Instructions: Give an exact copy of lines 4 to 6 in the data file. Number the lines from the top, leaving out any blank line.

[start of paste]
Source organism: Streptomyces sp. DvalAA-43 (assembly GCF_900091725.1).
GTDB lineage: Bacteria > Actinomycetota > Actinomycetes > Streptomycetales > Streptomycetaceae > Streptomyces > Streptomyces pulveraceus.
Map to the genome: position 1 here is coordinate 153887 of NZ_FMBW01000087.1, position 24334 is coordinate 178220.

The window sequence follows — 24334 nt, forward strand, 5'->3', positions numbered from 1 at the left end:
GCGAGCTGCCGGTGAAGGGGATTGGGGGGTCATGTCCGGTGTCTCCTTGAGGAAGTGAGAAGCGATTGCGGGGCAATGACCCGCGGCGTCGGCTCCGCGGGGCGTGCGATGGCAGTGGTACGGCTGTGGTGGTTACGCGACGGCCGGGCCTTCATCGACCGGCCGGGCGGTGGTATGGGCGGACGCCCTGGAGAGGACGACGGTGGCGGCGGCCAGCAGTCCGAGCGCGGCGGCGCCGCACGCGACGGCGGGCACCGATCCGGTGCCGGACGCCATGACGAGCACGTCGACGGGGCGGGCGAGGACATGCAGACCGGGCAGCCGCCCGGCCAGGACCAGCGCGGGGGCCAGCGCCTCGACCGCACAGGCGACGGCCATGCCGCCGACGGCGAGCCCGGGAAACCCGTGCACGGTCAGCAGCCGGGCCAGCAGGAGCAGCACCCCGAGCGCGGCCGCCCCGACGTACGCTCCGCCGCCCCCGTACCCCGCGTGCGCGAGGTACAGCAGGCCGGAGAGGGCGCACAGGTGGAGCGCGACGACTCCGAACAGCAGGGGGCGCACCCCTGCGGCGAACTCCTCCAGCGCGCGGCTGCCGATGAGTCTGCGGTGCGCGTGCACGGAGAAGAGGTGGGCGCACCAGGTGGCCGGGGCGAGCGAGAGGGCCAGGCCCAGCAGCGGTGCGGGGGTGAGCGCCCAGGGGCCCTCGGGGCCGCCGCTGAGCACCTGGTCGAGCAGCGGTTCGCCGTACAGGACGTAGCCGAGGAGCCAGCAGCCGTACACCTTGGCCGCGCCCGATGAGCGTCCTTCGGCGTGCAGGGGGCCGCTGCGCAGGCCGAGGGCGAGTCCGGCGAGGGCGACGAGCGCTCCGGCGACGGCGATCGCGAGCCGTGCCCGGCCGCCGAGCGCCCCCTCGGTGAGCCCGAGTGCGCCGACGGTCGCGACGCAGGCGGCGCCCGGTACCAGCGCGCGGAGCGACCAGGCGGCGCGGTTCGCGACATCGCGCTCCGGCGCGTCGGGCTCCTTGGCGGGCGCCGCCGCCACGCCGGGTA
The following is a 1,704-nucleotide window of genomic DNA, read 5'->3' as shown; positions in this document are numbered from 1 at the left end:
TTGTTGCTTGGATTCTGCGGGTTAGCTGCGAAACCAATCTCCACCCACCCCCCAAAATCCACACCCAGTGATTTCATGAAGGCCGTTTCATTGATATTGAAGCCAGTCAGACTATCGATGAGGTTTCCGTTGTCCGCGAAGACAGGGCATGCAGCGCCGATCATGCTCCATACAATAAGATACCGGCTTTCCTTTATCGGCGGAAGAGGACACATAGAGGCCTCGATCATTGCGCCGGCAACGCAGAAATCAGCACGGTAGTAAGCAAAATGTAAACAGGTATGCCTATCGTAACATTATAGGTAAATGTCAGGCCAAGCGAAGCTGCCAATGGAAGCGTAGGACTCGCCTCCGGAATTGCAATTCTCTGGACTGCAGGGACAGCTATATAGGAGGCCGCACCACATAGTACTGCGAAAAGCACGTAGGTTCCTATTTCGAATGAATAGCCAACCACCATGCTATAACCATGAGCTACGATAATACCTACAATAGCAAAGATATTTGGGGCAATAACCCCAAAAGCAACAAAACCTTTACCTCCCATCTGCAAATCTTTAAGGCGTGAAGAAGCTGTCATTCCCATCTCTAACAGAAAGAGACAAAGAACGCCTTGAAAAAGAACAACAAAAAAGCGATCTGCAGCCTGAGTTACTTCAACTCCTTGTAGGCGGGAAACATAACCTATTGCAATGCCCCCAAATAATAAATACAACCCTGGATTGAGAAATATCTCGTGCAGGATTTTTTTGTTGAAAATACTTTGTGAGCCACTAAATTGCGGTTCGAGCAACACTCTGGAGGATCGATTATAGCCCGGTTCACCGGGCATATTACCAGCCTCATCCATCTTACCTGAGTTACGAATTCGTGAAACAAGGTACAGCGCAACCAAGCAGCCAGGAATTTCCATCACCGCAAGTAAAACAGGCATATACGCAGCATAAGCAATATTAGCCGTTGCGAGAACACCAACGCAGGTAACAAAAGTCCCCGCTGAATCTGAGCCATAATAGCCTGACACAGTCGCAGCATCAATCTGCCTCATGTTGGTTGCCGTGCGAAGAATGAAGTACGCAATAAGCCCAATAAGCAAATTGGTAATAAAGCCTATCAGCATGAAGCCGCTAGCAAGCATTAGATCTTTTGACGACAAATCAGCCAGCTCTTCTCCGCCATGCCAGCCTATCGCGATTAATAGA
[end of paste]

The window sequence follows — 24334 nt, forward strand, 5'->3', positions numbered from 1 at the left end:
GCGAGCTGCCGGTGAAGGGGATTGGGGGGTCATGTCCGGTGTCTCCTTGAGGAAGTGAGAAGCGATTGCGGGGCAATGACCCGCGGCGTCGGCTCCGCGGGGCGTGCGATGGCAGTGGTACGGCTGTGGTGGTTACGCGACGGCCGGGCCTTCATCGACCGGCCGGGCGGTGGTATGGGCGGACGCCCTGGAGAGGACGACGGTGGCGGCGGCCAGCAGTCCGAGCGCGGCGGCGCCGCACGCGACGGCGGGCACCGATCCGGTGCCGGACGCCATGACGAGCACGTCGACGGGGCGGGCGAGGACATGCAGACCGGGCAGCCGCCCGGCCAGGACCAGCGCGGGGGCCAGCGCCTCGACCGCACAGGCGACGGCCATGCCGCCGACGGCGAGCCCGGGAAACCCGTGCACGGTCAGCAGCCGGGCCAGCAGGAGCAGCACCCCGAGCGCGGCCGCCCCGACGTACGCTCCGCCGCCCCCGTACCCCGCGTGCGCGAGGTACAGCAGGCCGGAGAGGGCGCACAGGTGGAGCGCGACGACTCCGAACAGCAGGGGGCGCACCCCTGCGGCGAACTCCTCCAGCGCGCGGCTGCCGATGAGTCTGCGGTGCGCGTGCACGGAGAAGAGGTGGGCGCACCAGGTGGCCGGGGCGAGCGAGAGGGCCAGGCCCAGCAGCGGTGCGGGGGTGAGCGCCCAGGGGCCCTCGGGGCCGCCGCTGAGCACCTGGTCGAGCAGCGGTTCGCCGTACAGGACGTAGCCGAGGAGCCAGCAGCCGTACACCTTGGCCGCGCCCGATGAGCGTCCTTCGGCGTGCAGGGGGCCGCTGCGCAGGCCGAGGGCGAGTCCGGCGAGGGCGACGAGCGCTCCGGCGACGGCGATCGCGAGCCGTGCCCGGCCGCCGAGCGCCCCCTCGGTGAGCCCGAGTGCGCCGACGGTCGCGACGCAGGCGGCGCCCGGTACCAGCGCGCGGAGCGACCAGGCGGCGCGGTTCGCGACATCGCGCTCCGGCGCGTCGGGCTCCTTGGCGGGCGCCGCCGCCACGCCGGGTA
The following is a 1,704-nucleotide window of genomic DNA, read 5'->3' as shown; positions in this document are numbered from 1 at the left end: